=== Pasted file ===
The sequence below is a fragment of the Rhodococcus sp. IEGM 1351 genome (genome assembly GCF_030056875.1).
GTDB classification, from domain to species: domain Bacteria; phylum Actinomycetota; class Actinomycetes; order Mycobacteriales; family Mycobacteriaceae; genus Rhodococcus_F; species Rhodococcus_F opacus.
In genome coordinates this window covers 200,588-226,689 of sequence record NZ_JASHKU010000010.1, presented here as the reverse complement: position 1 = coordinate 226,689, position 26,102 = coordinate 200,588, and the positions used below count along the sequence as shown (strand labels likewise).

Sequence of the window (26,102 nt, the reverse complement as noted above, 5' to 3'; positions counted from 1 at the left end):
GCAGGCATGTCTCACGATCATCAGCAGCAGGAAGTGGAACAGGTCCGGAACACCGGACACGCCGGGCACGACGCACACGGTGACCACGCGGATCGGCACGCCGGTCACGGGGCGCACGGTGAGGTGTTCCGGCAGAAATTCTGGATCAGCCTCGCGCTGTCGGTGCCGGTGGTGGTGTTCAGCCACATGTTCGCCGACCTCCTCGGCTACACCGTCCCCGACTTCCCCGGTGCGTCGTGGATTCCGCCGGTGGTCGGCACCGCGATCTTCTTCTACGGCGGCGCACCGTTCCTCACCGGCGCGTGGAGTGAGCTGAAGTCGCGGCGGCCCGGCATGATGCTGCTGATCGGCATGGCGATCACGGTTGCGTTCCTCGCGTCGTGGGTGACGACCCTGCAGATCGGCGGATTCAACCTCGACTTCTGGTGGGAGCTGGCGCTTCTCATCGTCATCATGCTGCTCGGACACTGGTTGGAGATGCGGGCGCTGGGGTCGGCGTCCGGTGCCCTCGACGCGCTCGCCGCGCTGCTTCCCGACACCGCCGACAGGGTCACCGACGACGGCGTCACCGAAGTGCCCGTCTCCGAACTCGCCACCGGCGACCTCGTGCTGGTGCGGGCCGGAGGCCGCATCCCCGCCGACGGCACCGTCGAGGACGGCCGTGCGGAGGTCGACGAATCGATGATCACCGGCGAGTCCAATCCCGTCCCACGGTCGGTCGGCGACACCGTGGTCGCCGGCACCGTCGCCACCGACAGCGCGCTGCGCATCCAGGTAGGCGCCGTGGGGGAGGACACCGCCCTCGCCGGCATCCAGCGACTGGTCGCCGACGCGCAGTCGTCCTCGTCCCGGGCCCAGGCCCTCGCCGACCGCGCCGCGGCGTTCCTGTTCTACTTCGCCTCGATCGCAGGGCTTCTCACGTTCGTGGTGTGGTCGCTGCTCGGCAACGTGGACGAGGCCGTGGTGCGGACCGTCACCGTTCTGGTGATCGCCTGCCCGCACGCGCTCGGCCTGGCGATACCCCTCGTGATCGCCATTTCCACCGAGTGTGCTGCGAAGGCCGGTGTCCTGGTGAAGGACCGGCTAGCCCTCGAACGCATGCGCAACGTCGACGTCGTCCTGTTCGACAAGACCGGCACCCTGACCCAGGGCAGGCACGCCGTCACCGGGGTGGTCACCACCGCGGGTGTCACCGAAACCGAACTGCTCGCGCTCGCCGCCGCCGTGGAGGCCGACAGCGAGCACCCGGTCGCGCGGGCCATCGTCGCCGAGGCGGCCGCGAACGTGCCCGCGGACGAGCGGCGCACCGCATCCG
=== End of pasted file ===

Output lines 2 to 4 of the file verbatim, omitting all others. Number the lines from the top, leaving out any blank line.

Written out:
GTDB classification, from domain to species: domain Bacteria; phylum Actinomycetota; class Actinomycetes; order Mycobacteriales; family Mycobacteriaceae; genus Rhodococcus_F; species Rhodococcus_F opacus.
In genome coordinates this window covers 200,588-226,689 of sequence record NZ_JASHKU010000010.1, presented here as the reverse complement: position 1 = coordinate 226,689, position 26,102 = coordinate 200,588, and the positions used below count along the sequence as shown (strand labels likewise).

Sequence of the window (26,102 nt, the reverse complement as noted above, 5' to 3'; positions counted from 1 at the left end):